This chapter considers the security of the information kept by the ABS
in order to undertake the census and associated activities. This chapter
firstly discusses the logistical and administrative arrangements put in place
to ensure information security, and then considers issues brought to the
committee's attention regarding information security throughout this inquiry.
How the data will be stored and handled
Data provided through the eCensus application was encrypted during
transmission and at rest within the IBM datacentre in NSW.
The ABS was the only organisation with the decryption keys to the census data.
As IBM explained to the committee:
In terms of the primary security objective here of protecting
respondent data, we had encryption mechanisms in place to ensure that the data
was fully encrypted while it was in transit—in flight from the respondent to
the census site—and that it was encrypted while at rest and stored within the
backend of databases. IBM does not have the keys to be able to decrypt that
data, so we have not and have never been at any point able to see any of the
respondent data that is stored on our systems.
Once the census data has been provided to the ABS it is decrypted and
processed. The ABS proposes to store name and address information separately
from one another, and separate from other census information.
The 2015 PIA gave an overview of how the information gathered in the
census would be retained:
After processing of the Census data, names and addresses
would be separated from other personal and household information on the Census
data set. Names and addresses would also be separated from each other. Names
would not be brought back together with other information collected from
respondents to the Census. Anonymised versions of names would be generated for
data integration purposes and addresses geocoded.
The ABS reports that the structural separation of names, addresses, and
other data will mean that authorised ABS officers will only have access to the
information required to support their role. Additionally, only a limited number
of ABS staff would have access to the retained information.
The 2015 PIA included an information flow diagram (figure 1) outlining
how the ABS would handle census data.
Figure 1 Map of
The ABS informed the committee that personal information is heavily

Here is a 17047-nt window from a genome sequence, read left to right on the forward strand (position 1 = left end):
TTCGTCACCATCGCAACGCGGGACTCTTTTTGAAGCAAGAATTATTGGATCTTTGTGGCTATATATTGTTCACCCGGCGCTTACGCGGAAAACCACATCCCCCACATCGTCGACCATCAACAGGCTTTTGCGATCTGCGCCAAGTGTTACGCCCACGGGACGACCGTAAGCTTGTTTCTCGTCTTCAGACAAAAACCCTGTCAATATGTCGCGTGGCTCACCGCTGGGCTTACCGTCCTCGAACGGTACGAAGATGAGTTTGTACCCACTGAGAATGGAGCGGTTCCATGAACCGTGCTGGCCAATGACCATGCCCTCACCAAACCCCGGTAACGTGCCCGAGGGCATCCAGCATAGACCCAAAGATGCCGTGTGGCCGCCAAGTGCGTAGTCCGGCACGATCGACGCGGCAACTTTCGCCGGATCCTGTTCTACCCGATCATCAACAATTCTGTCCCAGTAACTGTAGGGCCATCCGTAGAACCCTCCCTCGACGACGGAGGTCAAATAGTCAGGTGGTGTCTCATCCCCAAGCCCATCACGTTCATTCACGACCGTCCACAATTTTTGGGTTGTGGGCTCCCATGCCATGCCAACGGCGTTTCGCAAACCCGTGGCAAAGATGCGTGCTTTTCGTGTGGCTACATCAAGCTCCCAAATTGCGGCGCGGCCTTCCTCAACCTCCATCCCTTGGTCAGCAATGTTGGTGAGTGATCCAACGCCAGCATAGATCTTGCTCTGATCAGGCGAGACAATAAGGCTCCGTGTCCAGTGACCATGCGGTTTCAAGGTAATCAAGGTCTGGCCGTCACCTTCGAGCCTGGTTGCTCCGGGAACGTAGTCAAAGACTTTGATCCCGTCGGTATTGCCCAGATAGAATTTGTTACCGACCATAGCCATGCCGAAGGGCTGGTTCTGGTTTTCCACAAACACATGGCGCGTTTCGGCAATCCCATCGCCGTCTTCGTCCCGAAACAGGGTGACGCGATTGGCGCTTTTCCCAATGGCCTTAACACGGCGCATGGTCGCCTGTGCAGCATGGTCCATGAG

protected with high-restricted access controls. Officers only have access to
the specific data elements that they need to complete their research, not the
entire dataset. Access to data will vary depending on the role the officer is
performing, with no one staff member having access to both identifying and
analytical information from datasets during the linking process.
The ABS highlighted for the committee its strong track record in information
management, noting that:
The ABS has strong legislative protections founded in the Census
and Statistics Act 1905 that safeguard the identity of a particular person
or organisation, and it has a proud history of more than 100 years of
maintaining community trust in the way it safely collects, uses, discloses and
stores statistical information about people and businesses.
The ABS began investing in a dedicated data integration facility in 2005
which builds upon and extends the internal mechanisms that the ABS uses to keep
personal information secure. The facility was independently accredited as a
Commonwealth data integration facility in 2012 satisfying the
National Statistical Service accreditation requirements relating to
the preservation of privacy.
The ABS further assured the committee that data integration projects are
closely managed so that privacy is protected:
The ABS requires all data integration project proposals to go
through a rigorous assessment and approval process to ensure the project
provides a significant public benefit and takes a privacy-by-design approach.
In addition, staff members assigned to a project are never able to see all of
an individual’s information together at any point of the data integration
process and data access rights are only provided on a ‘needs to know’ basis –
this is known as the ‘separation principle’.
The ABS reports constantly improving its safe data dissemination
capabilities. These advances have enabled improved access to data held by the
ABS by organisations and researchers for statistical and research purposes
while protecting privacy. The committee heard that the Australian Census
Longitudinal Dataset has been used by over 8000 registered users without a
single data breach.
Security concerns about data retention
Concerns were raised that by storing the name and address information—as
well as future datasets that are created from the linkage of census information—the
ABS is creating a 'honey pot' or target.
It was suggested that the nuanced datasets resulting from linking census data
would be very tempting to criminal organisations and foreign governments, as
well as susceptible to misuse by Australian government and security agencies.
It was pointed out that due to the nature of digital information a
single unauthorised disclosure can release huge amounts of information, and
once that information is public there is no way to recover it.
Furthermore, the longer the information is held the greater the risk of
It was highlighted that if the data is not collected, then it cannot be
Supporters of the changes to the 2016 census emphasised, however, that
the changes do not fundamentally alter the security situation:
That threat is real and is there whether names are retained
for 12–18 months or 4 years, and must be countered by appropriate measures. The